AC.productions - AC.log - FAQ

AC.log

How It Developed
Why I Wrote It
How It Works
How It Developed

1.0beta build 0003 12 December 1999 Created whole installation kit; added forgotten definition files tld.txt and httpStatus.txt; added reports for number of sessions, total duration of sessions, average time per session, distribution of hits over the week
1.0beta build 0002 9 December 1999 Included error messages if definition files can't be found
1.0beta build 0001 8 December 1999 First public version!

Why I Wrote It

Recently I wondered what the visitors on my website are actually doing. What I wanted was some analysis of their behaviour when they're browsing through the pages. I looked at a couple of log file analysers and found they either didn't provide what I needed or their prices are pretty steep. So I pulled Perl out of the tool box and wrote AC.log which can be downloaded here for free - "free" because I want to give back to the online community.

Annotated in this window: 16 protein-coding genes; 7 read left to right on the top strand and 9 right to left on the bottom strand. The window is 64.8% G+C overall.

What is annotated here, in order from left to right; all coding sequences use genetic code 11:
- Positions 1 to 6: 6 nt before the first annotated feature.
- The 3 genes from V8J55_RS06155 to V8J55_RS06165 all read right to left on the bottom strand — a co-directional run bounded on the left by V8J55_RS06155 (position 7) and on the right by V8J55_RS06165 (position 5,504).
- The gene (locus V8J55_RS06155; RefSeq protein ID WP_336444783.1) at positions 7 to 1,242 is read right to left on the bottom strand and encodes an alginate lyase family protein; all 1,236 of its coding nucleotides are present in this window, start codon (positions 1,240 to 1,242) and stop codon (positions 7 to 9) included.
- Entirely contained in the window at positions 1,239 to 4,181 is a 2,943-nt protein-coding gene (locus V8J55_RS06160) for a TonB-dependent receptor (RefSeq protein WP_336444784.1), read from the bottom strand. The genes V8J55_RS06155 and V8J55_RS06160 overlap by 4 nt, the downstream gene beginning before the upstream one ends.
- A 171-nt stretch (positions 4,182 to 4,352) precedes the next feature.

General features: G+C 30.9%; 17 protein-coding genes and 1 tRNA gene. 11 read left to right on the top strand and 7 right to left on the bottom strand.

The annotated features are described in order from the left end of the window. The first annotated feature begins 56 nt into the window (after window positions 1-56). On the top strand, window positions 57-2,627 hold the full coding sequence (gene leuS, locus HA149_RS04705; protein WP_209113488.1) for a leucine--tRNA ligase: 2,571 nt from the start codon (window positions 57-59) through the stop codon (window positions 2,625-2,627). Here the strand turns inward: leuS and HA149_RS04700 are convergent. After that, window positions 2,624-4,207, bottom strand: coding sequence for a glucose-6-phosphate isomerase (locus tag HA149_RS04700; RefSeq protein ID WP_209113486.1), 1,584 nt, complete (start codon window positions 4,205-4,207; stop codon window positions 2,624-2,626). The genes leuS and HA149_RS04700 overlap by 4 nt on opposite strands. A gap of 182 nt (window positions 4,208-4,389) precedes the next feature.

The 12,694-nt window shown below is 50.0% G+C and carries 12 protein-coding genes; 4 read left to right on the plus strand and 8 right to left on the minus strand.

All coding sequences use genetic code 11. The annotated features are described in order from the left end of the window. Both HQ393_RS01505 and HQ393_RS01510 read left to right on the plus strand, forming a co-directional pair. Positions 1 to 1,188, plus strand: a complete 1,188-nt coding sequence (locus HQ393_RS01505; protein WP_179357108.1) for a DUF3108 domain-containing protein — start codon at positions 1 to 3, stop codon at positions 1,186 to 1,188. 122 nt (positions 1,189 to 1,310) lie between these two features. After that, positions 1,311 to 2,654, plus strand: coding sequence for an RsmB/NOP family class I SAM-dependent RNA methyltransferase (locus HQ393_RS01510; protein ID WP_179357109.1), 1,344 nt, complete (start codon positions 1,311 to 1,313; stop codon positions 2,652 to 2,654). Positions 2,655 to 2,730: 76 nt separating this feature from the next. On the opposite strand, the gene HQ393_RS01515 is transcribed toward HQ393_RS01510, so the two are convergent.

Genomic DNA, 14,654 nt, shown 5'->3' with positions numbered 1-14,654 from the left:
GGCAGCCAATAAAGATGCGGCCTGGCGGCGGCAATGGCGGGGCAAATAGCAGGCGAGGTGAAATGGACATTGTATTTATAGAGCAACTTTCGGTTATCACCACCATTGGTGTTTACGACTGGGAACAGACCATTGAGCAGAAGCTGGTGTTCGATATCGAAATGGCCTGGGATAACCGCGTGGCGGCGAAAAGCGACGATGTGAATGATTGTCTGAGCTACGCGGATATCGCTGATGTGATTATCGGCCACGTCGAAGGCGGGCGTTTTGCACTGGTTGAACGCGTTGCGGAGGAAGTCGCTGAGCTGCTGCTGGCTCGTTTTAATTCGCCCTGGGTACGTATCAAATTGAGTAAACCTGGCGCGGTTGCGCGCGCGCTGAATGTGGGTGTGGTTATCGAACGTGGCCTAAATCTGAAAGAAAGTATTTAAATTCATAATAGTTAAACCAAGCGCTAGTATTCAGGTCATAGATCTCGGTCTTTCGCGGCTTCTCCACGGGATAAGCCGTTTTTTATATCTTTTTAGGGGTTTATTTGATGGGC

How It Works

A line from a log file looks like this:

Sample log file entry

From this information it's fairly easy do derive the standard reports such as most downloaded files or the distribution of downloads over the day. More interessting though is the analysis of browsing patterns. For this we have to look at sessions. On which page did a user session begin, which path did the user follow through the web site, how long did s/he look at a particular page, and on which page did the session end.

Problem: Since HTTP is a protocol that establishes (and terminates) a connection for each retrieved item, be it a HTML page, a GIF icon, or a JPEG image, there is no such thing as a session - at least not in HTTP. This implies there is no direct way to tell which pages were downloaded in one session.

Solution: AC.log assumes if no more than a certain time has passed between two accesses from the same host, these actions are related to each other and signify they have been made by one person in one session.